Royall Clark's picture
Royall Clark

Well almost 5 hours later it has risen! I folded it and tucked it back into the oven with the light on. and see how it goes. I may have to put it in the fridge if goes to late. I just don't do late night bakes! Smells great too!

smasty's picture
smasty

I've found using the oven light as the best way for fermenting, too! 

Royall Clark's picture
Royall Clark

Well I gave up on it..... It got so late so I ADDED some flour to firm it up (it was still way too slack) and put it in the fridge. That was Friday night and to day (Sunday) I'll take it out and bake it along with some other breads I'm going to bake. Still so much to learn!


One thing I thought of as I typed this, I'm wondering if there was some of the BAD beasties in the SD that caused the dough to stay slack??

smasty's picture
smasty

Well, how did it come out?  Do you have much experience working w/ slack dough?  It is a very different thing to get used to, but very rewarding.  I have two more loaves in the oven right now that look amazing. 

blackhorse16a's picture
blackhorse16a

I have two questions. What about adding a little instant yeast? If so, what %?


Also my oven has an 85º proofing setting. Is this too warm?

smasty's picture
smasty

If you want to speed up the fermentation you can always add yeast.  It depends on how fast you want to go.  But speed sacrifices flavor.  If you want it to go a little faster, try 1/4 t of yeast and see how it goes. 


My oven w/ the light on heats up to about 83...but my dough temp stays at about 74 in the oven, so what matters is your dough temp.  If it gets too much above 76, then try opening the door to your oven to let out some heat maybe.  Higher dough temp will speed up your fermentation, but again, you'll be losing flavor. 

matthewf01's picture
matthewf01

 


 



 



 


 


I have to thank you GREATLY for this recipe!


 


I've been baking bread ambitously for probably a year now. Ambitiously, but not always successfully. I've done loads of research, learned everything I could, got myself a sourdough starter (friends of carl), banneton, but I cant make a nice boule to save my life. They always spread out on me in the oven, and turn into big bread frisbees. So I've kind of stepped away for a little while. I neglected my starter (had to bring out the backup out of the freezer this week). I just made ciabattas, and pizzas, because I've got those down pretty well.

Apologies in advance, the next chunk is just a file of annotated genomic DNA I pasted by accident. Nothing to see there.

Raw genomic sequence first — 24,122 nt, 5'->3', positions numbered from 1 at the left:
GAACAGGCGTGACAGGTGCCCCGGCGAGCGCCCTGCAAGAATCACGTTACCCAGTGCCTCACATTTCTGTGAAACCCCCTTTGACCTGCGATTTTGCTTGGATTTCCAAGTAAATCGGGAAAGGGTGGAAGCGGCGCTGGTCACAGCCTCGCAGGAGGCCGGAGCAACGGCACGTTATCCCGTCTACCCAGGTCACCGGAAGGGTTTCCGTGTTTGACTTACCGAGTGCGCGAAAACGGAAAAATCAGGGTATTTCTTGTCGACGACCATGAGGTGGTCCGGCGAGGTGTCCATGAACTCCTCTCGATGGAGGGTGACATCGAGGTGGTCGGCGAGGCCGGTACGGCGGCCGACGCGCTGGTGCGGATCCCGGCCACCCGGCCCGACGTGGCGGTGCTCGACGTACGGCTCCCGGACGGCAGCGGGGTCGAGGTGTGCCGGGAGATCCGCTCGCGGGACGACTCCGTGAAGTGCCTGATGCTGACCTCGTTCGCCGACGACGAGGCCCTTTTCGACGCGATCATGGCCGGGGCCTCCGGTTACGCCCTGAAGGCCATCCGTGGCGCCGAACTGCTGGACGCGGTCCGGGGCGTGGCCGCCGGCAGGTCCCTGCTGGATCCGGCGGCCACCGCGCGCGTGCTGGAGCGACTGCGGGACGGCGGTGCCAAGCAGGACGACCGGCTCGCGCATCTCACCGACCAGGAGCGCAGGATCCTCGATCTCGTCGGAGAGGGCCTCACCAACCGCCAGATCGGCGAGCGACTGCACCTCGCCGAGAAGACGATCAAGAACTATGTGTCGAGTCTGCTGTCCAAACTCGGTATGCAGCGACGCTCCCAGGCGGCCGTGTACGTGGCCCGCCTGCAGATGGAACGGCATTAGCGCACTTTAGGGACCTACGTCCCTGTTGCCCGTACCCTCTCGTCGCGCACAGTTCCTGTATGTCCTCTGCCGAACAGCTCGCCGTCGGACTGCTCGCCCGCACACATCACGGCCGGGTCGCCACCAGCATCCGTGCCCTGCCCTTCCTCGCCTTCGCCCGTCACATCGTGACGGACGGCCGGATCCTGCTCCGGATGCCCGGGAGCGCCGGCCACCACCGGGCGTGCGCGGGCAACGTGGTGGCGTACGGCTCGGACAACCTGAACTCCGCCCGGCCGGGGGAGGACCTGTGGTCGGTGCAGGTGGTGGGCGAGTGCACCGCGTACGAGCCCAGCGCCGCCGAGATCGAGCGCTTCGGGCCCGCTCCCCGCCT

This week I've been building my starter up --- for what? I didn't know. I came across your recipe and figured I'd have a go. I like that I can add massive quantities of starter to give it good flavor.


 


So today I took a shot at it. I wanted a small loaf, and I realized this after I'd weighed out 200g of starter. So I adapted the numbers for 123 a bit --- I applied 100g of that weight as my starter weight, then 50g each towards flour and water. Then 100g bread flour, 50g rye flour, and 150g water.


 


It may have been the rye flour, but it wasn't SUPER wet, even following the autolyse. So rather than stretch and fold during the bulk ferment I kinda plopped it out, french folded it, then kinda spinned it in a circle tucking the sides of my hands down and around the bottom (sort of like youre holding a crystal ball?), then i'd set it to rest again.


 


My banneton is much bigger than this little boule I was forming, so I tried something new -- took some cheesecloth my mom gave me, floured it heavily, a little wheat bran sprinkled out (to enhance the non-sticking?), sprinkled some seeds on the dough (fennel, sesame, poppy) and sat it top-down on the cheesecloth, then into a particularly steep-sided narrow-bottomed colander.


 


In an hour and a half it rose - not a huge amount, but it was looking good (before I gave up baking for a while, it turns out I was overproofing sometimes). Eased it out and onto parchment and slashed it with a chefs knife, which I wetted. I always have trouble here too, and never get a good slash (improper tools, too much friction). This worked pretty well. Into the steamy oven. Decent oven spring!


 


I stuck a digital probe thermo into the loaf after the crust set up and set it for 205. Pulled it out when the alarm went off, let it cool.


The crust is pretty soft actually, not that crispy, which is ok (I like a crispy crust but this is a different result for me so thats an interesting thing), not sure why, but I did leave the steam pan in for most of the bake time.


Crumb is somewhat tight, but totally within what I expect for a small amount of rye. Nicely chewy, good flavor. Not too sour -- will have to try retarding it next time to bring that out.


 


Realllly great! Thanks so much for ths! You've got me excited, and you've re-ignited the spark! ;)

smasty's picture
smasty

Your bread looks amazing!!!  The seeded top is gorgeous.  I found I love slashing with a serrated knife.  I was so frustrated watching the various score videos where pros would slash very quickly with a lame...I could never get it down.  Now I score slowly and deliberately with a serrated knife (on a floured loaf) and I'm really happy w/ my scores....so kudos to you for experimenting and finding what works!  I absolutely love this bread...it's so simple and can make big or small loaves.  But...I can't take credit for it.  I found it here on the site (from a French baker I believe) and just copied it forward.  I'm so glad you have rekindled the bug to bake!


Sue